• Sylvia Plimack Mangold

    The Museum of Fine Arts in Boston, the final venue for the first comprehensive survey of Sylvia Plimack Mangold’s paintings, housed an exhibit of 54 major canvases and a single drypoint print, all executed between 1967 and 1994. This retrospective, organized by the Albright-Knox Gallery in Buffalo, documents this artist’s evolution from a realist painter of studio interiors to a landscape painter of the Hudson River Valley. The earliest paintings exhibited (which date from 1967 to 1975) were austere images of floorboards, walls, mirrors and empty studio spaces. The methodical control evident in

  • Kathleen Gilje

    In “New Intentions,” Kathleen Gilje masterfully exploited her skills as a restorer in her clever “modifications” of seven classic works of art. Replacing details from works by Masaccio, Van Eyck, and Ghirlandaio, for example, with emblems of Modern art and contemporary popular culture, she alters the identity and iconography of the original. However, unlike those who have similarly dealt with art-historical materials over the last decade, such as Sherrie Levine, Cindy Sherman, or Mike Bidlo, Gilje seems less interested in parodying painting itself than in personalizing her favorite works of art

  • Tobi Kahn

    Comprised of 16 small paintings, sculptures, and works on paper, Tobi Kahn’s recent show “Dreamscapes” explored the interdependence of memories and dreams. Kahn’s thickly painted, biomorphic abstractions were the most dramatic of the works shown here. Based on images of natural phenomena—either aerial views of the land and sea or microscopic cell formations—Kahn’s contemplative paintings are at once sensuous and spiritual, reminiscent of the work of Arthur Dove, William Baziotes, and Clyfford Still. As is reflected in his titles, Kahn is profoundly interested in spirituality and meditation—“Ullyh,”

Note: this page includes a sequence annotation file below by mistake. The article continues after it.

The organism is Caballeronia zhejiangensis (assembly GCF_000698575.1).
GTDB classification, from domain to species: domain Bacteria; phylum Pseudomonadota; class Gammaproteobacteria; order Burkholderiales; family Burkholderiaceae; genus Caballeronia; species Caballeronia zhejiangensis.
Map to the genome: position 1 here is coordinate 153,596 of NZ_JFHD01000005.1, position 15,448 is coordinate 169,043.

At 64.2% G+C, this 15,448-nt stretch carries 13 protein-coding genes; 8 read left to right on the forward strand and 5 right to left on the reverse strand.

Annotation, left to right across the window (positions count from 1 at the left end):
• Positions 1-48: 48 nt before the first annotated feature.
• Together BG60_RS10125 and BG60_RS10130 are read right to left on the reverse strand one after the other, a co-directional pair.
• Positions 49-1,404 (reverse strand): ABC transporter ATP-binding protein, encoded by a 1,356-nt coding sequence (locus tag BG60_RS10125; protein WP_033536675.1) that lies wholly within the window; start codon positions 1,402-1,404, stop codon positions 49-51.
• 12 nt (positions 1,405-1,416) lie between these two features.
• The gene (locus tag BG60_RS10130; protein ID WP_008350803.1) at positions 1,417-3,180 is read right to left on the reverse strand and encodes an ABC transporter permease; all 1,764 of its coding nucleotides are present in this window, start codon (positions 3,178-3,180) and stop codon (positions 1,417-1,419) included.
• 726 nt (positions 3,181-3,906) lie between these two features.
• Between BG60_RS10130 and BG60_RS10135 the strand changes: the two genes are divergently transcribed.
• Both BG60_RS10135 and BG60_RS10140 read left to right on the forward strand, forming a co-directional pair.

• Esther Solendz

    Esther Solendz’s series “Incarnation, ” 1994–95, represents the artist’s first attempt to blend text and image. Her mixed-media portraits, which begin as silver prints mounted on board, mix spiritual and material concerns through a complex layering of beeswax, earth, gold leaf, plaster, and paint.

    Her most ambitious and largest work, Touch Me, 1994, is a neatly arranged collection of original and rephotographed portraits of beloved family members, covered in wax and framed in handcrafted wood and wax frames. Six square, framed portraits—some more visible than others—were combined with three